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S.Res. 177: A resolution designating April 2021 as “Financial Literacy Month”.


The text of the resolution below is as of Apr 22, 2021 (Resolution Agreed to by Senate).


III

117th CONGRESS

1st Session

S. RES. 177

IN THE SENATE OF THE UNITED STATES

April 22, 2021

(for himself, Mr. Scott of South Carolina, Mr. Whitehouse, Mrs. Blackburn, Mr. Durbin, Mr. Cassidy, Ms. Hassan, Ms. Ernst, Mr. Wicker, Mr. Coons, Mr. Barrasso, Mr. Crapo, Mr. Tillis, Mrs. Murray, Mr. Marshall, Mr. Young, Mr. Cardin, Mr. Manchin, Mr. Braun, Mr. Daines, Ms. Rosen, Mr. Boozman, Ms. Lummis, and Mr. Peters) submitted the following resolution; which was considered and agreed to

RESOLUTION

Designating April 2021 as Financial Literacy Month.

Whereas, according to the 2019 report entitled Economic Well-Being of U.S. Households by the Board of Governors of the Federal Reserve System, 37 percent of adults in the United States cannot cover an unexpected expense of $400;

Whereas, according to the 2019 report entitled “How America Banks: Household Use of Banking and Financial Services” by the Federal Deposit Insurance Corporation, approximately 5.4 percent of households in the United States are unbanked and, therefore, have limited or no access to savings, lending, and other basic financial services;

Whereas, according to the 2020 Consumer Financial Literacy Survey final report of the National Foundation for Credit Counseling that was conducted prior to COVID–19 lockdowns—

(1)

a majority (62 percent) of adults in the United States had credit card debt during the 1-year period ending on the date of publication of the report;

(2)

over 2/5 (43 percent) of adults in the United States carry credit card debt from month to month; and

(3)

approximately 47 percent of adults in the United States maintain a budget;

Whereas, according to the statistical release of the Board of Governors of the Federal Reserve System for the fourth quarter of 2020 entitled Household Debt and Credit

(1)

outstanding household debt in the United States has been increasing steadily since 2013 and was $414,000,000,000 higher than at the end of 2019; and

(2)

outstanding student loan balances have more than doubled in the last decade to approximately $1,560,000,000,000;

Whereas, according to the 2020 report entitled Survey of the States: Economic and Personal Finance Education in Our Nation’s Schools, by the Council for Economic Education—

(1)

only 25 States require students to take an economics course as a high school graduation requirement; and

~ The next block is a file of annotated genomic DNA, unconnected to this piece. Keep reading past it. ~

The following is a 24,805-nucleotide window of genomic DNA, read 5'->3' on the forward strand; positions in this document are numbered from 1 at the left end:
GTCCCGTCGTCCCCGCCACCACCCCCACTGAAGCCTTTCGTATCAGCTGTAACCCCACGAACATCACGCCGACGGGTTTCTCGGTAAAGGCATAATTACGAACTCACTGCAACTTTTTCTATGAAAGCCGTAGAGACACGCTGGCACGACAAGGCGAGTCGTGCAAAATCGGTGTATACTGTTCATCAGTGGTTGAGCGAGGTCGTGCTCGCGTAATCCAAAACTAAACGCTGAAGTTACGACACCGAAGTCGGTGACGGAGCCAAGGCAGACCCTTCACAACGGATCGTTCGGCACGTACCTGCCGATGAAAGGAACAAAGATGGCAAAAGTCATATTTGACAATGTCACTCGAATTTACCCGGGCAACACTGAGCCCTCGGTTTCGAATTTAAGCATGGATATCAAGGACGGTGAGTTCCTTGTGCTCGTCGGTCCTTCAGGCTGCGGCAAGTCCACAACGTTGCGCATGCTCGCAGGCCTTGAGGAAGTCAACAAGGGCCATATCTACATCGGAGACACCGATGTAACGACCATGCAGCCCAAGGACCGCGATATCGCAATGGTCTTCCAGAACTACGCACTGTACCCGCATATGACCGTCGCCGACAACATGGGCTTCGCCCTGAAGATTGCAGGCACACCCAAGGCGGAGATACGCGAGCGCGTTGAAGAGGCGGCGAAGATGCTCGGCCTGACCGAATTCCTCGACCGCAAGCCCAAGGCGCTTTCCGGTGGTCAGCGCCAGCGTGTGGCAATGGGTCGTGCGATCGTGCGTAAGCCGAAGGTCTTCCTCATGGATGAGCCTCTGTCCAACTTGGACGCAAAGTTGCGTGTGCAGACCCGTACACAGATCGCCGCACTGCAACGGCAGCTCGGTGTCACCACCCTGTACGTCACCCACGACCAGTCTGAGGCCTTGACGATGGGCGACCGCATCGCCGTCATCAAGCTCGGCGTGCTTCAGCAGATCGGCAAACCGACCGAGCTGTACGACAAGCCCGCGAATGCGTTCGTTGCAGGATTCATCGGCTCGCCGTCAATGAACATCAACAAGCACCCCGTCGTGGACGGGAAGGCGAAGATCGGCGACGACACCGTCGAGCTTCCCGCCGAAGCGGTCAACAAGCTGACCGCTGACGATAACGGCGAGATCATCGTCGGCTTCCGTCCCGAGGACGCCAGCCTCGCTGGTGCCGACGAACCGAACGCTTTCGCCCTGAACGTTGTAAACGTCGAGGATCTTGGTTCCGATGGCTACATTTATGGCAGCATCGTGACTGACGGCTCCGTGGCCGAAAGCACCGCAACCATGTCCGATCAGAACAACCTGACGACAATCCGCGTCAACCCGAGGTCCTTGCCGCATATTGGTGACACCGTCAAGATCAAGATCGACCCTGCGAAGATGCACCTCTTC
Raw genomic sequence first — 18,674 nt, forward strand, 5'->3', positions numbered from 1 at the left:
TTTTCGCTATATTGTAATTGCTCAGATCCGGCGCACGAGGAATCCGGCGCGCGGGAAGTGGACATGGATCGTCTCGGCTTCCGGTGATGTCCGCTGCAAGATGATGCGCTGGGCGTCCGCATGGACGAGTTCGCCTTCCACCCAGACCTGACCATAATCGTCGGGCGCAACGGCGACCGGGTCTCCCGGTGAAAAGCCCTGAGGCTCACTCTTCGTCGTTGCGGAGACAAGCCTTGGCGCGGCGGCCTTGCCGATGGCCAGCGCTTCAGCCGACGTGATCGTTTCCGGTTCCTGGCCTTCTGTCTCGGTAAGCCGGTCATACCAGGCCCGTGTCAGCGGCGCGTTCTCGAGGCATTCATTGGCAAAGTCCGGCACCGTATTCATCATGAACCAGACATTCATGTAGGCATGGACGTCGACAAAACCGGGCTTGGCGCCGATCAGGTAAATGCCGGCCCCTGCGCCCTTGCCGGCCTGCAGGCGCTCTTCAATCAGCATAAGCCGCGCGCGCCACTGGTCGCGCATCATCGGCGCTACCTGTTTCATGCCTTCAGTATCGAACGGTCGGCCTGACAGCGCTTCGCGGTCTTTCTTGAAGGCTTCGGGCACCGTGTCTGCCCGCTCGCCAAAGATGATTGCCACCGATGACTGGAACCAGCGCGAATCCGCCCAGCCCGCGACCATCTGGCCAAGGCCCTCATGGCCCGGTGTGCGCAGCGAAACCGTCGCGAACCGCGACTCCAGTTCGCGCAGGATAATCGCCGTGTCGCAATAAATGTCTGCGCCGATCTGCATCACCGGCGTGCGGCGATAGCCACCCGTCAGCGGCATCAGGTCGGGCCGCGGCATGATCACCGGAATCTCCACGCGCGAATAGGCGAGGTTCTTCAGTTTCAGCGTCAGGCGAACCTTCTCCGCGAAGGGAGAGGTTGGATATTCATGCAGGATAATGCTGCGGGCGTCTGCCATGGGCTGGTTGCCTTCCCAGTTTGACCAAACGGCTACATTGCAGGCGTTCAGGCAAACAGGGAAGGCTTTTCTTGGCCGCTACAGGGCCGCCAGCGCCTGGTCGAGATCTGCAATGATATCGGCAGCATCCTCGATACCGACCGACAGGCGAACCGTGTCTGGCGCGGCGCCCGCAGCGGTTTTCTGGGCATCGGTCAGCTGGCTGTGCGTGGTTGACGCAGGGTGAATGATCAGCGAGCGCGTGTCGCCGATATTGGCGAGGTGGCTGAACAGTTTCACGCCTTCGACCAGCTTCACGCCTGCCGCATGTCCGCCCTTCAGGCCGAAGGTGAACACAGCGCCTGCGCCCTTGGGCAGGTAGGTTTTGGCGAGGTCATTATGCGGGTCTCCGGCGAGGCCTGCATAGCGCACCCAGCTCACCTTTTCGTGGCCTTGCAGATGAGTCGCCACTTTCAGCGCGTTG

(2)

only 21 States require students to take a personal finance course as a high school graduation requirement, either independently or as part of an economics course;

Whereas, according to the Gallup-HOPE Index, in 2016 only 57 percent of students in the United States had money in a bank or credit union account;

Whereas expanding access to the safe, mainstream financial system will provide individuals with less expensive and more secure options for managing finances and building wealth;

Whereas quality personal financial education is essential to ensure that individuals are prepared—

(1)

to manage money, credit, and debt; and

(2)

to become responsible workers, heads of household, investors, entrepreneurs, business leaders, and citizens;

Whereas increased financial literacy—

(1)

empowers individuals to make wise financial decisions; and

(2)

reduces the confusion caused by an increasingly complex economy;

Whereas a greater understanding of, and familiarity with, financial markets and institutions will lead to increased economic activity and growth; and

Whereas, in 2003, Congress—

(1)

determined that coordinating Federal financial literacy efforts and formulating a national strategy is important; and

(2)

in light of that determination, passed the Financial Literacy and Education Improvement Act (20 U.S.C. 9701 et seq.), establishing the Financial Literacy and Education Commission: Now, therefore, be it

That the Senate—

(1)

designates April 2021 as Financial Literacy Month to raise public awareness about—

(A)

the importance of personal financial education in the United States; and

(B)

the serious consequences that may result from a lack of understanding about personal finances; and

(2)

calls on the Federal Government, States, localities, schools, nonprofit organizations, businesses, and the people of the United States to observe Financial Literacy Month with appropriate programs and activities.